2 Early Morning Earthquakes Rattle Pāhala
Two earthquakes rumbled Pāhala early this morning. No tsunami is expected.
The first, a magnitude-4.3 earthquake, was recorded at 1:58 a.m. The tremor was centered five miles northeast of Pāhala at a depth of 21 miles. Eight seconds later, a magnitude-4.6 earthquake was recorded slightly southeast of the first quake.
According to HVO geophysicist, Jefferson Chang, these earthquakes had no apparent effect on Kīlauea or Mauna Loa volcanoes.
“This earthquake appears to be part of the seismic swarm under the Pāhala area, which has been going on since 2019,” Chang said. “Earthquakes in this region have been observed at least as far back as the 1960s. We see no detectable changes in activity at the summits or along the rift zones of Mauna Loa or Kīlauea as a result of these earthquakes. Please be advised that aftershocks are occurring and some of these may be large enough to be felt.”
HVO continues to monitor Hawaiian volcanoes for any changes.
A map showing the location is posted on the HVO website at http://usgs.gov/hvo. More details are available at the National Earthquake Information Center website at https://earthquake.usgs.gov/earthquakes/eventpage/hv72984557 (M4.3) and https://earthquake.usgs.gov/earthquakes/eventpage/hv72984552 (M4.6).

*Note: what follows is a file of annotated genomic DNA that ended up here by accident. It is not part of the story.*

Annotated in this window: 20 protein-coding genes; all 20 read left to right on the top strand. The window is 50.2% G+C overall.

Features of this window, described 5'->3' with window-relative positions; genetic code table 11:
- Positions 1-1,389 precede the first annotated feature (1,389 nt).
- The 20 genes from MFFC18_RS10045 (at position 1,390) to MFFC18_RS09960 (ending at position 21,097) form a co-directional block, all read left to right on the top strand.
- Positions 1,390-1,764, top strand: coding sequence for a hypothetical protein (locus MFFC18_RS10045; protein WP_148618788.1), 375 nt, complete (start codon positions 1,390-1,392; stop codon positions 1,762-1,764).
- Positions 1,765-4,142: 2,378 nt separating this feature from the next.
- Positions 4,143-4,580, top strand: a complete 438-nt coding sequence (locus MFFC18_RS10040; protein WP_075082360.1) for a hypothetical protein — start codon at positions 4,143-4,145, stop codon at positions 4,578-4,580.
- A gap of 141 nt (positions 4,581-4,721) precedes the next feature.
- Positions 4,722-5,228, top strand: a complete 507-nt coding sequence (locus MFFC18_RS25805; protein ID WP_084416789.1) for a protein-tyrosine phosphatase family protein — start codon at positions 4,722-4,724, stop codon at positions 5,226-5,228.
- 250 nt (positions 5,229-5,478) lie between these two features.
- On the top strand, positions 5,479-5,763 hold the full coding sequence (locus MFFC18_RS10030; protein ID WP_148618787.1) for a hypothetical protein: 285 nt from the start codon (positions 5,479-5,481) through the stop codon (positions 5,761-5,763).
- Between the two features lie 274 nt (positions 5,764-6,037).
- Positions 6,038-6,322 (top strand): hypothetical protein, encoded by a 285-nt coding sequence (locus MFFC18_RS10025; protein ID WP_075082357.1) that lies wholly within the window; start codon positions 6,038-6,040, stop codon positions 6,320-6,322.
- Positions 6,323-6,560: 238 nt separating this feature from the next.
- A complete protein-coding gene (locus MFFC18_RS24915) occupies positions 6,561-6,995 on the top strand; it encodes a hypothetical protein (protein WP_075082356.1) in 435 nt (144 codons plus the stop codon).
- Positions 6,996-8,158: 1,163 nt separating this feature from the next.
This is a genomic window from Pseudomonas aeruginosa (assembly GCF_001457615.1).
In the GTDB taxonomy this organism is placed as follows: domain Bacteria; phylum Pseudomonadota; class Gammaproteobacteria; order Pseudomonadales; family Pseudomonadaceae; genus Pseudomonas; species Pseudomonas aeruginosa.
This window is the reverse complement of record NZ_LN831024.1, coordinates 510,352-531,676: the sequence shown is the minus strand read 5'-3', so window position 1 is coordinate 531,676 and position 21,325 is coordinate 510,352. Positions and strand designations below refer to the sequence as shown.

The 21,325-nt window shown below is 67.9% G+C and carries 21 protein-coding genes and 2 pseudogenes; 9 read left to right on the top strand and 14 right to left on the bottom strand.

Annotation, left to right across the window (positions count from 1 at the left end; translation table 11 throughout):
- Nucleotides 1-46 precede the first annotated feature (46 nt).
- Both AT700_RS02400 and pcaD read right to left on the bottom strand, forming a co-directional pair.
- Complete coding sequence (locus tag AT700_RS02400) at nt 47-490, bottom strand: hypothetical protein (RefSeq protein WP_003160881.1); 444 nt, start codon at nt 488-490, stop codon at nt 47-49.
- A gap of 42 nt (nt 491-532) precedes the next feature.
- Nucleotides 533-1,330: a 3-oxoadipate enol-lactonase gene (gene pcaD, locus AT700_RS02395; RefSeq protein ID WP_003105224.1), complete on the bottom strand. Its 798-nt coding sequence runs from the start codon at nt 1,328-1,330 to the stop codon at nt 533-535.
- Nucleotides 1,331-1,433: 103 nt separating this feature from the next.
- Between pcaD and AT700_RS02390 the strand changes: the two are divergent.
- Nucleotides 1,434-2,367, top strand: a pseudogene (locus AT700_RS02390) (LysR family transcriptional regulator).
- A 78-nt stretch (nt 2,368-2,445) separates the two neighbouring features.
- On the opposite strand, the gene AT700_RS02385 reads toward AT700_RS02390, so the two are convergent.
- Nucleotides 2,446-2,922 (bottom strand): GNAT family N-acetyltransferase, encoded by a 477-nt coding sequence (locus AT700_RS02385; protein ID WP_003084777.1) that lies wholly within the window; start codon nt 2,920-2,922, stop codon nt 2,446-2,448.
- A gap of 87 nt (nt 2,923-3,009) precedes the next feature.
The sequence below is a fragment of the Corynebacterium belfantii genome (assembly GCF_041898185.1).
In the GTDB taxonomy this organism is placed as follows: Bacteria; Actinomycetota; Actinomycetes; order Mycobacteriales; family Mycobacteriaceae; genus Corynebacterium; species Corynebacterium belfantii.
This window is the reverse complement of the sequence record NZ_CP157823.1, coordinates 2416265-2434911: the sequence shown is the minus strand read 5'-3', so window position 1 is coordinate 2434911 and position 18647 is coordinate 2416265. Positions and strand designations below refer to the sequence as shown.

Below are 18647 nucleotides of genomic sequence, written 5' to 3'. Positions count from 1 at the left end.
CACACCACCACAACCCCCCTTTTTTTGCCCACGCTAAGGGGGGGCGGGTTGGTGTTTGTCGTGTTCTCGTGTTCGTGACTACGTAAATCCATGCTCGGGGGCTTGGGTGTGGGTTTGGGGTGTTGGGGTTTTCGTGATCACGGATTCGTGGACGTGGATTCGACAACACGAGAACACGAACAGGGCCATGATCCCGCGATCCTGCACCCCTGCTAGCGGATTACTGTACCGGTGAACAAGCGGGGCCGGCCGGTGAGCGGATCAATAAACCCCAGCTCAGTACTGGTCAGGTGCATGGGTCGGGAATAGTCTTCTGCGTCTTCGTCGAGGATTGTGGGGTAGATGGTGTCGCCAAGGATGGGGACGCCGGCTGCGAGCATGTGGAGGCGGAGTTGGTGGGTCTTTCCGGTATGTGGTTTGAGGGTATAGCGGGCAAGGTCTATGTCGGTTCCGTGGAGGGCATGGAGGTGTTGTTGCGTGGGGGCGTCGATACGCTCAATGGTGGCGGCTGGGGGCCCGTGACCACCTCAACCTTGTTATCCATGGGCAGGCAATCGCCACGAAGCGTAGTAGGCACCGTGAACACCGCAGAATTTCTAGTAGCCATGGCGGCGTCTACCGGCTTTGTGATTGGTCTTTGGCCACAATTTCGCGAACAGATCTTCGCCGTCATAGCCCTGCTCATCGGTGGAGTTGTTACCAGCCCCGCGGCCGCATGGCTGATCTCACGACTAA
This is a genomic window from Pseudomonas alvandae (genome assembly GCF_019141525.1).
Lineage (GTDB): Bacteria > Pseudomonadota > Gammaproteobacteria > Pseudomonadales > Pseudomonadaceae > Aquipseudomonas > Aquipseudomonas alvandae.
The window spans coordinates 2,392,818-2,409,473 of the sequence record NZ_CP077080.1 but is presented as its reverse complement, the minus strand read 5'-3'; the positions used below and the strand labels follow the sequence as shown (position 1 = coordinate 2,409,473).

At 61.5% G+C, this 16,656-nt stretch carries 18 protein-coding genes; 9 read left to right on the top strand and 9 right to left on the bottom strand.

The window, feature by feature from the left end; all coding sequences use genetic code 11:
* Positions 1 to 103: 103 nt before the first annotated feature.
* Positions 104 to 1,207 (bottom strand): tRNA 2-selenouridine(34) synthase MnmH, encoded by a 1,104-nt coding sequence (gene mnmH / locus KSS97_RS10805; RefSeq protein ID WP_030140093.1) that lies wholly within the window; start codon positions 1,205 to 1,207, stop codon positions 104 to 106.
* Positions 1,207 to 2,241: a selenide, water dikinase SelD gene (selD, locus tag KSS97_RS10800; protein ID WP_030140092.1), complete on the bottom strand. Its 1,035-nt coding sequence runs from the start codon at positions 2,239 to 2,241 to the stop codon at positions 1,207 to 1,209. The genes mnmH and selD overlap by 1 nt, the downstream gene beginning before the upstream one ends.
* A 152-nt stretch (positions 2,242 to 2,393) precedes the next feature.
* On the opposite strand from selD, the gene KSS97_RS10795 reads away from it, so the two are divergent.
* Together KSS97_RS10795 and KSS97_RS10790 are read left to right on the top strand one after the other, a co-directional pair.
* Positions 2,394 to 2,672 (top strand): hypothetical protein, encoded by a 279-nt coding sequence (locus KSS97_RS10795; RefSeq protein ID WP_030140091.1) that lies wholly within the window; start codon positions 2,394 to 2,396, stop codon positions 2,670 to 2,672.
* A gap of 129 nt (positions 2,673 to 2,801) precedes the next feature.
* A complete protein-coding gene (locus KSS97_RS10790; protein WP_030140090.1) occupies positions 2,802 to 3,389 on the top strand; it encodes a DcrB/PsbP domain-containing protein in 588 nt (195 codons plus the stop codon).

Strong shaking, with maximum Intensity of VI on the Modified Mercalli Intensity Scale, has been reported across parts of the Island of Hawai‘i. At that intensity, significant damage to buildings or structures is not expected. The USGS “Did you feel it?” service received over 400 felt reports within the first hour of the earthquakes.
For information on recent earthquakes in Hawaii and eruption updates, visit the USGS Hawaiian Volcano Observatory website at http://usgs.gov/hvo/.